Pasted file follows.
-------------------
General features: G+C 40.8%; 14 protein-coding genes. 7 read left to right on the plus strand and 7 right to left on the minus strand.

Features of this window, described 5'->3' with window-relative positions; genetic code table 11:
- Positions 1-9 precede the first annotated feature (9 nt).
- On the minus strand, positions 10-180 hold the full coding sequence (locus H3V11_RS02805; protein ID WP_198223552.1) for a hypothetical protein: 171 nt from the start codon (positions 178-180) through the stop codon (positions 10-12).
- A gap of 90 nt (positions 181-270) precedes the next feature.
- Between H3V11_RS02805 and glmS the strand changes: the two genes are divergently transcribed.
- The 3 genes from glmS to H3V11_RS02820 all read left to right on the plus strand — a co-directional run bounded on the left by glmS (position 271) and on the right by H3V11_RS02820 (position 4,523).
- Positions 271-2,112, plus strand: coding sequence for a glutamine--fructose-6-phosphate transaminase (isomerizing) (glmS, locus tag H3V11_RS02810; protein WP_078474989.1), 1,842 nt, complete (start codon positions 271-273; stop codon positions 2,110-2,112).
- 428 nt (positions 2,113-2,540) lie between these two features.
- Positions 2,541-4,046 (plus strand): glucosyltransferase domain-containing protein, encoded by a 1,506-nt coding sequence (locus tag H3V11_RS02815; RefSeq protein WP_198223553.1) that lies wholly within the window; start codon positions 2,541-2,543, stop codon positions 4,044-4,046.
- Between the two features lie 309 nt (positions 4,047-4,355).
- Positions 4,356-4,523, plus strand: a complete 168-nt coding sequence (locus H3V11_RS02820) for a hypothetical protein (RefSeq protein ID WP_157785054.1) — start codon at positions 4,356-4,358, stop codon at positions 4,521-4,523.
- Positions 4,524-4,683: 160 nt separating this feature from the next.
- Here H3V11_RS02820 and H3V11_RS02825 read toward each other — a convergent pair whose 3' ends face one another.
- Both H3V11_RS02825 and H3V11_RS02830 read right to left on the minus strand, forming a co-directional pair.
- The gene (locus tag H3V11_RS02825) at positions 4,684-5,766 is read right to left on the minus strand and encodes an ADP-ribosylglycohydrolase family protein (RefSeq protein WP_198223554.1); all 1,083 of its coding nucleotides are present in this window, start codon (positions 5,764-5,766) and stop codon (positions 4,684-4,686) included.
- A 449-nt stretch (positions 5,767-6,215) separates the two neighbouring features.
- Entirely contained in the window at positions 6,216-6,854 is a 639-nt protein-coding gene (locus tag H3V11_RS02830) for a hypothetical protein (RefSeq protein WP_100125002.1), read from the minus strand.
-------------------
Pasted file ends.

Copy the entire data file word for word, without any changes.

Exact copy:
General features: G+C 40.8%; 14 protein-coding genes. 7 read left to right on the plus strand and 7 right to left on the minus strand.

Features of this window, described 5'->3' with window-relative positions; genetic code table 11:
- Positions 1-9 precede the first annotated feature (9 nt).
- On the minus strand, positions 10-180 hold the full coding sequence (locus H3V11_RS02805; protein ID WP_198223552.1) for a hypothetical protein: 171 nt from the start codon (positions 178-180) through the stop codon (positions 10-12).
- A gap of 90 nt (positions 181-270) precedes the next feature.
- Between H3V11_RS02805 and glmS the strand changes: the two genes are divergently transcribed.
- The 3 genes from glmS to H3V11_RS02820 all read left to right on the plus strand — a co-directional run bounded on the left by glmS (position 271) and on the right by H3V11_RS02820 (position 4,523).
- Positions 271-2,112, plus strand: coding sequence for a glutamine--fructose-6-phosphate transaminase (isomerizing) (glmS, locus tag H3V11_RS02810; protein WP_078474989.1), 1,842 nt, complete (start codon positions 271-273; stop codon positions 2,110-2,112).
- 428 nt (positions 2,113-2,540) lie between these two features.
- Positions 2,541-4,046 (plus strand): glucosyltransferase domain-containing protein, encoded by a 1,506-nt coding sequence (locus tag H3V11_RS02815; RefSeq protein WP_198223553.1) that lies wholly within the window; start codon positions 2,541-2,543, stop codon positions 4,044-4,046.
- Between the two features lie 309 nt (positions 4,047-4,355).
- Positions 4,356-4,523, plus strand: a complete 168-nt coding sequence (locus H3V11_RS02820) for a hypothetical protein (RefSeq protein ID WP_157785054.1) — start codon at positions 4,356-4,358, stop codon at positions 4,521-4,523.
- Positions 4,524-4,683: 160 nt separating this feature from the next.
- Here H3V11_RS02820 and H3V11_RS02825 read toward each other — a convergent pair whose 3' ends face one another.
- Both H3V11_RS02825 and H3V11_RS02830 read right to left on the minus strand, forming a co-directional pair.
- The gene (locus tag H3V11_RS02825) at positions 4,684-5,766 is read right to left on the minus strand and encodes an ADP-ribosylglycohydrolase family protein (RefSeq protein WP_198223554.1); all 1,083 of its coding nucleotides are present in this window, start codon (positions 5,764-5,766) and stop codon (positions 4,684-4,686) included.
- A 449-nt stretch (positions 5,767-6,215) separates the two neighbouring features.
- Entirely contained in the window at positions 6,216-6,854 is a 639-nt protein-coding gene (locus tag H3V11_RS02830) for a hypothetical protein (RefSeq protein WP_100125002.1), read from the minus strand.